Jia Kangbai*
 
Center for International Health, University of Munich (LMU), Munich, Germany
 
*Correspondence: Jia Kangbai, Center for International Health, University of Munich (LMU), Munich, Germany, Tel: 23276900358, Email: [email protected]

Citation: Kangbai J. Is COVID-19 Really Sparing Children?. Ann Med Health Sci Res. 2021;11:1335-1336.

This open-access article is distributed under the terms of the Creative Commons Attribution Non-Commercial License (CC BY-NC) (http://creativecommons.org/licenses/by-nc/4.0/), which permits reuse, distribution and reproduction of the article, provided that the original work is properly cited and the reuse is restricted to noncommercial purposes. For commercial reuse, contact [email protected]

Abstract

Since it started in late December 2019, the impact of the COVID-19 pandemic is now widespread with over 1,300,000 cases and more than 7,000 deaths globally. Preliminary data tend to suggest that the burden of COVID-19 on children is relatively low. In one Chinese study only 1% of the 44,672 COVID-19 cases were below 10 years while another study reported that children just like adult get infected. Also, a recent analysis has suggested that community transmission of COVID-19 may be link to pediatric COVID-19 cases. Pediatric COVID-19 infection rates tend to differ by underlying infections. In one viral surveillance pediatric study in China, there were more COVID-19 cases among children with ARDS than those with human metapneumovirus while 10% of the pediatric hospitalized children with respiratory tract infections in Norway were diagnosed with COVID-19.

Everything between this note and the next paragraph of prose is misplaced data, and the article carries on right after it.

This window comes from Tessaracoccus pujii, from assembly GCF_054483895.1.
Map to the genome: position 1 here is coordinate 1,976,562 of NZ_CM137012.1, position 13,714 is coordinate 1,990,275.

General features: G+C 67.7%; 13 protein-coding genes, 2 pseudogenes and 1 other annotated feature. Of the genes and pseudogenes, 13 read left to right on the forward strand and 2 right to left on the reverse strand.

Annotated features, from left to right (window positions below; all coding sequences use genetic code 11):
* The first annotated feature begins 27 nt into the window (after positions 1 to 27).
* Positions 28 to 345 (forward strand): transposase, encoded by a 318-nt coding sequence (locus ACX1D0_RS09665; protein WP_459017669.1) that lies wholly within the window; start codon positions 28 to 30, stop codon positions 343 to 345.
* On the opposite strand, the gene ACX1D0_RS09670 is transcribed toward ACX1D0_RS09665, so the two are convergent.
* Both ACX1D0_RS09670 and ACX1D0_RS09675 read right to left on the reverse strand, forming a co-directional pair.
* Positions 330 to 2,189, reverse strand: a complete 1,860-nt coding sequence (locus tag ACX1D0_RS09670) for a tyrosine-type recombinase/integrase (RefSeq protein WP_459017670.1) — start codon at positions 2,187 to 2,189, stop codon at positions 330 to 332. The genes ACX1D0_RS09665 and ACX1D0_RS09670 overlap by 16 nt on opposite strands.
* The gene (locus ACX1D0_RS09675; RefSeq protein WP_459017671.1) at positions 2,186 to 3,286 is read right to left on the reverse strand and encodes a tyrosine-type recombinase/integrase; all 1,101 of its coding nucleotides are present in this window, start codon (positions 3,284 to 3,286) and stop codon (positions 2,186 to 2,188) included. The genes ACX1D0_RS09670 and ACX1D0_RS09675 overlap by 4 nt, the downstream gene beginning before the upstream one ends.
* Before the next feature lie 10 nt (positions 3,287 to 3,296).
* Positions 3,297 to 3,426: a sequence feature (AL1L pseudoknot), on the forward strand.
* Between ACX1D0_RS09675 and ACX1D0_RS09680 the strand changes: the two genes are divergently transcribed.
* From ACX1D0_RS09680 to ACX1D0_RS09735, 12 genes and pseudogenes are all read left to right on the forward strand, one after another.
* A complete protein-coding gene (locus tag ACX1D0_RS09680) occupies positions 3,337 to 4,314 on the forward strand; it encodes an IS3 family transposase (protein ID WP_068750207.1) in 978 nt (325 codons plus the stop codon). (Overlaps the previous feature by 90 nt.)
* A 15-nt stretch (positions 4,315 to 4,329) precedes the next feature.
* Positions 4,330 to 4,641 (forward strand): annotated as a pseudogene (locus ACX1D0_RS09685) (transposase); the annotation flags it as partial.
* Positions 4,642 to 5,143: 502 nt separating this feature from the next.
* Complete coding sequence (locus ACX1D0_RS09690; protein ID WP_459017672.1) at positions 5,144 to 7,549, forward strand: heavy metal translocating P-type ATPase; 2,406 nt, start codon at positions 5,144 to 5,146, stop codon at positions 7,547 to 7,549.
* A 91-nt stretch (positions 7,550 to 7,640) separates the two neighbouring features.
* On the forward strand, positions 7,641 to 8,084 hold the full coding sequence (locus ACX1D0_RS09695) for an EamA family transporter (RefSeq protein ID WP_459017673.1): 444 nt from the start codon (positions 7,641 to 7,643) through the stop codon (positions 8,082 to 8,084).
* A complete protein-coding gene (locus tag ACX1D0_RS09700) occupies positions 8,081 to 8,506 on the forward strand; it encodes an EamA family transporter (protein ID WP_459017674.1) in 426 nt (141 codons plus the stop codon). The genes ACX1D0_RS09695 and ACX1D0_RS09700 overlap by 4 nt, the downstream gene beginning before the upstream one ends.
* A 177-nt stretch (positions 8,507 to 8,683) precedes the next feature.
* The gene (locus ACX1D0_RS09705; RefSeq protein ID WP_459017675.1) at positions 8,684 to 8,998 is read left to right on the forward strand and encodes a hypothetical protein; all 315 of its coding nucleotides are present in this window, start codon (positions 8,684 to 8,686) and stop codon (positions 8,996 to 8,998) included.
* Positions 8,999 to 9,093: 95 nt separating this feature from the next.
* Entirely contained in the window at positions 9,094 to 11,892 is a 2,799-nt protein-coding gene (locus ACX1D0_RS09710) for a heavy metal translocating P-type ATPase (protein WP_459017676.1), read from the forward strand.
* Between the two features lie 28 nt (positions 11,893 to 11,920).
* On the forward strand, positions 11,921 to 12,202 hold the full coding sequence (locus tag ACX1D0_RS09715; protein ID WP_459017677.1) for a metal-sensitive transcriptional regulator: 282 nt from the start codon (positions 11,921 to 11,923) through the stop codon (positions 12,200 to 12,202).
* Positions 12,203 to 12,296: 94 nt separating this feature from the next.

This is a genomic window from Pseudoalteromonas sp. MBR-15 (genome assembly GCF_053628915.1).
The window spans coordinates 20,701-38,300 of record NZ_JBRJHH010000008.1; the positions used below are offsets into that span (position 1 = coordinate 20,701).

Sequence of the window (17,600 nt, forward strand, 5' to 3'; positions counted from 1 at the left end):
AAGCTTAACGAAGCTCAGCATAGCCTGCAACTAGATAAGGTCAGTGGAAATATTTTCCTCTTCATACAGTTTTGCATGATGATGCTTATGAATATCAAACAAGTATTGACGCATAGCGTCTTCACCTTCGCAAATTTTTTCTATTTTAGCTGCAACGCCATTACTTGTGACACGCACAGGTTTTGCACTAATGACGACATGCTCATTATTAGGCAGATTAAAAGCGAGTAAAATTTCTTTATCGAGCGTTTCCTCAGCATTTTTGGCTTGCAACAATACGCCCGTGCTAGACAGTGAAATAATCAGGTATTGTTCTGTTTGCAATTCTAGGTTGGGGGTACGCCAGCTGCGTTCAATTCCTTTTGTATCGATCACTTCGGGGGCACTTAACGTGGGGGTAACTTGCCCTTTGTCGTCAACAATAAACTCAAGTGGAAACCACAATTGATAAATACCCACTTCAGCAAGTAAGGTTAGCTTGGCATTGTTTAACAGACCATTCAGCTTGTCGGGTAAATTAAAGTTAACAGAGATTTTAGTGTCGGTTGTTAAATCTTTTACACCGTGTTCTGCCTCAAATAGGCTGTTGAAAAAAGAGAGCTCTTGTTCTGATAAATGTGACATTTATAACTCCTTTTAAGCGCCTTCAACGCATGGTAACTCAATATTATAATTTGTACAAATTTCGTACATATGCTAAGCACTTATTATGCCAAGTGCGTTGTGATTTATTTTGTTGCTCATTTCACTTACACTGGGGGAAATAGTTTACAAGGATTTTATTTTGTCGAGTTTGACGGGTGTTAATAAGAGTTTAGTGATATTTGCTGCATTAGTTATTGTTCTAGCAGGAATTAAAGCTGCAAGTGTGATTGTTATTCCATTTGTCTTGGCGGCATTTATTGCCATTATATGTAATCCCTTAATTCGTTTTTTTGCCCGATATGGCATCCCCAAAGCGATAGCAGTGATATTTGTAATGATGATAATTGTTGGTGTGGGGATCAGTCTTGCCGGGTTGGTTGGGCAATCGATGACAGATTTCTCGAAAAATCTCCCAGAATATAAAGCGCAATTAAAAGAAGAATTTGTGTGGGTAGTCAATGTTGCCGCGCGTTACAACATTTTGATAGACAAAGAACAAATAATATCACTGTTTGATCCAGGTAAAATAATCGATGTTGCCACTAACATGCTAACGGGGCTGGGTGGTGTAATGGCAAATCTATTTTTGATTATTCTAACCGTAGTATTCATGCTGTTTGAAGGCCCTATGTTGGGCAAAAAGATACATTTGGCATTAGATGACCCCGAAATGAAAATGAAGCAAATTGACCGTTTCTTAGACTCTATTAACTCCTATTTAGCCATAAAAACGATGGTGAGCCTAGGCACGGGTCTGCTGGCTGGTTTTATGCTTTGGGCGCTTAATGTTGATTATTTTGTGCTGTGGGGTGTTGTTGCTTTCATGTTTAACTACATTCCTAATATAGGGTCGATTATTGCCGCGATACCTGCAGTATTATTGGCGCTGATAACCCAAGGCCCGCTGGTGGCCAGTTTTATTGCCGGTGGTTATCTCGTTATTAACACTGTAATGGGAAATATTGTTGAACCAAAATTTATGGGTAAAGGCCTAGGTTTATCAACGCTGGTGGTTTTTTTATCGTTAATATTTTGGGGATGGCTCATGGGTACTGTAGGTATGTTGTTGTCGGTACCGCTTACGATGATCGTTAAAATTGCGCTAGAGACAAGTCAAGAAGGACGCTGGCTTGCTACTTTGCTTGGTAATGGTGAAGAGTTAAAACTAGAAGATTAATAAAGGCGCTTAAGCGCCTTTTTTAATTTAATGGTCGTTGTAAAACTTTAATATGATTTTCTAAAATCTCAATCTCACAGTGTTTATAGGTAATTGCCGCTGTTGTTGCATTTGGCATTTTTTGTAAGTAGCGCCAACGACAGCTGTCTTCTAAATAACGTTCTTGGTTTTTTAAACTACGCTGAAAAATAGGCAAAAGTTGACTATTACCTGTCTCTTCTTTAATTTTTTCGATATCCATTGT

Keywords

COVID-19; Children; Underlying infections; Pandemic; China

Introduction

Since it started in late December 2019, the impact of the COVID-19 pandemic is now widespread with over 300,000 cases and more than 7, 000 deaths globally. [1] Preliminary data tend to suggest that the burden of COVID-19 on children is relatively low. [2-4] In one Chinese study only 1% of the 44,672 COVID-19 cases were below 10 years [3] while another study reported that children just like adult get infected.[4] Also, a recent analysis has suggested that community transmission of COVID-19 may be link to pediatric COVID-19 cases. [4]